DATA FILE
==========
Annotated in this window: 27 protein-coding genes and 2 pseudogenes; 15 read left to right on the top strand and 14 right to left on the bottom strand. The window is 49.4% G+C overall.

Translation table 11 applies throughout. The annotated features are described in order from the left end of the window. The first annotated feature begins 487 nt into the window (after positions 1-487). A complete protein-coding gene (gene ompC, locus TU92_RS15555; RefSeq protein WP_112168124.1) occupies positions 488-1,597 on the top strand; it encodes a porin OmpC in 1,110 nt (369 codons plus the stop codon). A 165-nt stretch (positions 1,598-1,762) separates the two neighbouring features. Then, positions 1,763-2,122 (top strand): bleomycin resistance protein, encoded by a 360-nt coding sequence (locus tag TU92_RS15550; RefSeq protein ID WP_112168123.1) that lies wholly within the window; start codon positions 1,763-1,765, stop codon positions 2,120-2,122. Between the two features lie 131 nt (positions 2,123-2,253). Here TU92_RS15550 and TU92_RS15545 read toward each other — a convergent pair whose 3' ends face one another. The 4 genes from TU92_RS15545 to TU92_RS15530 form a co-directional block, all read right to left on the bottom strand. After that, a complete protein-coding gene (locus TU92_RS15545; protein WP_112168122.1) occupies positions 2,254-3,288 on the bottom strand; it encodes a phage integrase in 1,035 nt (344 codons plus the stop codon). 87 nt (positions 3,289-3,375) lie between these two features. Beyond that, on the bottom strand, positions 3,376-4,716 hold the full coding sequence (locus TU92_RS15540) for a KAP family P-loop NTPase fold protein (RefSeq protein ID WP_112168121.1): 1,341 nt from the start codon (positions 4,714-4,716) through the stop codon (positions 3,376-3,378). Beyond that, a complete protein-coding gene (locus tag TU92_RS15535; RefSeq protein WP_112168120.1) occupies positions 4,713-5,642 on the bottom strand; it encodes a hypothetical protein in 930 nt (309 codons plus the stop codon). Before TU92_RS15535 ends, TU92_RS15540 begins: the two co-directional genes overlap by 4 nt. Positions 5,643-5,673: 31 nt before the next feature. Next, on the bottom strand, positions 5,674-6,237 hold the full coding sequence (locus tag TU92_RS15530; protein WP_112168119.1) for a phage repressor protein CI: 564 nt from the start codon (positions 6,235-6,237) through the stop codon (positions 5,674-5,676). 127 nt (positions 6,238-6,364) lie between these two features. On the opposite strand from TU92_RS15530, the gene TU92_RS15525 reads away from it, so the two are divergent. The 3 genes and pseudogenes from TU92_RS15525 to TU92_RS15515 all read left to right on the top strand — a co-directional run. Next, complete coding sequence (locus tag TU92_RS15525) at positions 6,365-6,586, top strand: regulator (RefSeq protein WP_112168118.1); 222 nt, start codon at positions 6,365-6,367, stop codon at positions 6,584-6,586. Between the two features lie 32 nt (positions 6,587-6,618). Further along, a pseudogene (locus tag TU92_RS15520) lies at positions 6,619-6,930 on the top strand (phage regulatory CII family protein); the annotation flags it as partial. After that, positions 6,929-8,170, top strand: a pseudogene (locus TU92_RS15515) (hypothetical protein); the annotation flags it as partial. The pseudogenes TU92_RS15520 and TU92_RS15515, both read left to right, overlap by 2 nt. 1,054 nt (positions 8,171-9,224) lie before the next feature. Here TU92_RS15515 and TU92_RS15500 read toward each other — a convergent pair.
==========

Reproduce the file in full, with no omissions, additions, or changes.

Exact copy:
Annotated in this window: 27 protein-coding genes and 2 pseudogenes; 15 read left to right on the top strand and 14 right to left on the bottom strand. The window is 49.4% G+C overall.

Translation table 11 applies throughout. The annotated features are described in order from the left end of the window. The first annotated feature begins 487 nt into the window (after positions 1-487). A complete protein-coding gene (gene ompC, locus TU92_RS15555; RefSeq protein WP_112168124.1) occupies positions 488-1,597 on the top strand; it encodes a porin OmpC in 1,110 nt (369 codons plus the stop codon). A 165-nt stretch (positions 1,598-1,762) separates the two neighbouring features. Then, positions 1,763-2,122 (top strand): bleomycin resistance protein, encoded by a 360-nt coding sequence (locus tag TU92_RS15550; RefSeq protein ID WP_112168123.1) that lies wholly within the window; start codon positions 1,763-1,765, stop codon positions 2,120-2,122. Between the two features lie 131 nt (positions 2,123-2,253). Here TU92_RS15550 and TU92_RS15545 read toward each other — a convergent pair whose 3' ends face one another. The 4 genes from TU92_RS15545 to TU92_RS15530 form a co-directional block, all read right to left on the bottom strand. After that, a complete protein-coding gene (locus TU92_RS15545; protein WP_112168122.1) occupies positions 2,254-3,288 on the bottom strand; it encodes a phage integrase in 1,035 nt (344 codons plus the stop codon). 87 nt (positions 3,289-3,375) lie between these two features. Beyond that, on the bottom strand, positions 3,376-4,716 hold the full coding sequence (locus TU92_RS15540) for a KAP family P-loop NTPase fold protein (RefSeq protein ID WP_112168121.1): 1,341 nt from the start codon (positions 4,714-4,716) through the stop codon (positions 3,376-3,378). Beyond that, a complete protein-coding gene (locus tag TU92_RS15535; RefSeq protein WP_112168120.1) occupies positions 4,713-5,642 on the bottom strand; it encodes a hypothetical protein in 930 nt (309 codons plus the stop codon). Before TU92_RS15535 ends, TU92_RS15540 begins: the two co-directional genes overlap by 4 nt. Positions 5,643-5,673: 31 nt before the next feature. Next, on the bottom strand, positions 5,674-6,237 hold the full coding sequence (locus tag TU92_RS15530; protein WP_112168119.1) for a phage repressor protein CI: 564 nt from the start codon (positions 6,235-6,237) through the stop codon (positions 5,674-5,676). 127 nt (positions 6,238-6,364) lie between these two features. On the opposite strand from TU92_RS15530, the gene TU92_RS15525 reads away from it, so the two are divergent. The 3 genes and pseudogenes from TU92_RS15525 to TU92_RS15515 all read left to right on the top strand — a co-directional run. Next, complete coding sequence (locus tag TU92_RS15525) at positions 6,365-6,586, top strand: regulator (RefSeq protein WP_112168118.1); 222 nt, start codon at positions 6,365-6,367, stop codon at positions 6,584-6,586. Between the two features lie 32 nt (positions 6,587-6,618). Further along, a pseudogene (locus tag TU92_RS15520) lies at positions 6,619-6,930 on the top strand (phage regulatory CII family protein); the annotation flags it as partial. After that, positions 6,929-8,170, top strand: a pseudogene (locus TU92_RS15515) (hypothetical protein); the annotation flags it as partial. The pseudogenes TU92_RS15520 and TU92_RS15515, both read left to right, overlap by 2 nt. 1,054 nt (positions 8,171-9,224) lie before the next feature. Here TU92_RS15515 and TU92_RS15500 read toward each other — a convergent pair.